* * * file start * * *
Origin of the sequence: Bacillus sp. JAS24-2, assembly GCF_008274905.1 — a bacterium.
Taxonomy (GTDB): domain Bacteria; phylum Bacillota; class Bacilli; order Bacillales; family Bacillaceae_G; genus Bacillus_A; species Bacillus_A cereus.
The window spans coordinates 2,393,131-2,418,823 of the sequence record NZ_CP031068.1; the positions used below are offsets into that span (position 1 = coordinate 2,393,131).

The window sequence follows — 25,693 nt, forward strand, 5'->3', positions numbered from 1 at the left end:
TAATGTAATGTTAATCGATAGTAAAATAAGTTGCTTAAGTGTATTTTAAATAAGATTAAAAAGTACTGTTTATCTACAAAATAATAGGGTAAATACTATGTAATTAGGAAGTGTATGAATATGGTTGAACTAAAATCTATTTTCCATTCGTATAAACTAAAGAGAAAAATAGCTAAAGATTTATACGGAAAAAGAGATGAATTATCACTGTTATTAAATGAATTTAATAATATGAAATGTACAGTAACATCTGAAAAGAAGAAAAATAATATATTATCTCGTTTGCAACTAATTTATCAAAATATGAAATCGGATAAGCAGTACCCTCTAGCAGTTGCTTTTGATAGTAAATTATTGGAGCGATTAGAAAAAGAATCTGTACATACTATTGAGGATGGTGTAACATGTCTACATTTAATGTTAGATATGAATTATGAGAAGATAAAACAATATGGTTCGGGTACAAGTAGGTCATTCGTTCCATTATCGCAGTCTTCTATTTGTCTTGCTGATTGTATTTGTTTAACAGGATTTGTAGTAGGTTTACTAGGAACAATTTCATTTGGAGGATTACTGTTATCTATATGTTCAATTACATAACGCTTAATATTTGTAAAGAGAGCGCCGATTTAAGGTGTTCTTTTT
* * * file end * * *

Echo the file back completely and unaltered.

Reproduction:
Origin of the sequence: Bacillus sp. JAS24-2, assembly GCF_008274905.1 — a bacterium.
Taxonomy (GTDB): domain Bacteria; phylum Bacillota; class Bacilli; order Bacillales; family Bacillaceae_G; genus Bacillus_A; species Bacillus_A cereus.
The window spans coordinates 2,393,131-2,418,823 of the sequence record NZ_CP031068.1; the positions used below are offsets into that span (position 1 = coordinate 2,393,131).

The window sequence follows — 25,693 nt, forward strand, 5'->3', positions numbered from 1 at the left end:
TAATGTAATGTTAATCGATAGTAAAATAAGTTGCTTAAGTGTATTTTAAATAAGATTAAAAAGTACTGTTTATCTACAAAATAATAGGGTAAATACTATGTAATTAGGAAGTGTATGAATATGGTTGAACTAAAATCTATTTTCCATTCGTATAAACTAAAGAGAAAAATAGCTAAAGATTTATACGGAAAAAGAGATGAATTATCACTGTTATTAAATGAATTTAATAATATGAAATGTACAGTAACATCTGAAAAGAAGAAAAATAATATATTATCTCGTTTGCAACTAATTTATCAAAATATGAAATCGGATAAGCAGTACCCTCTAGCAGTTGCTTTTGATAGTAAATTATTGGAGCGATTAGAAAAAGAATCTGTACATACTATTGAGGATGGTGTAACATGTCTACATTTAATGTTAGATATGAATTATGAGAAGATAAAACAATATGGTTCGGGTACAAGTAGGTCATTCGTTCCATTATCGCAGTCTTCTATTTGTCTTGCTGATTGTATTTGTTTAACAGGATTTGTAGTAGGTTTACTAGGAACAATTTCATTTGGAGGATTACTGTTATCTATATGTTCAATTACATAACGCTTAATATTTGTAAAGAGAGCGCCGATTTAAGGTGTTCTTTTT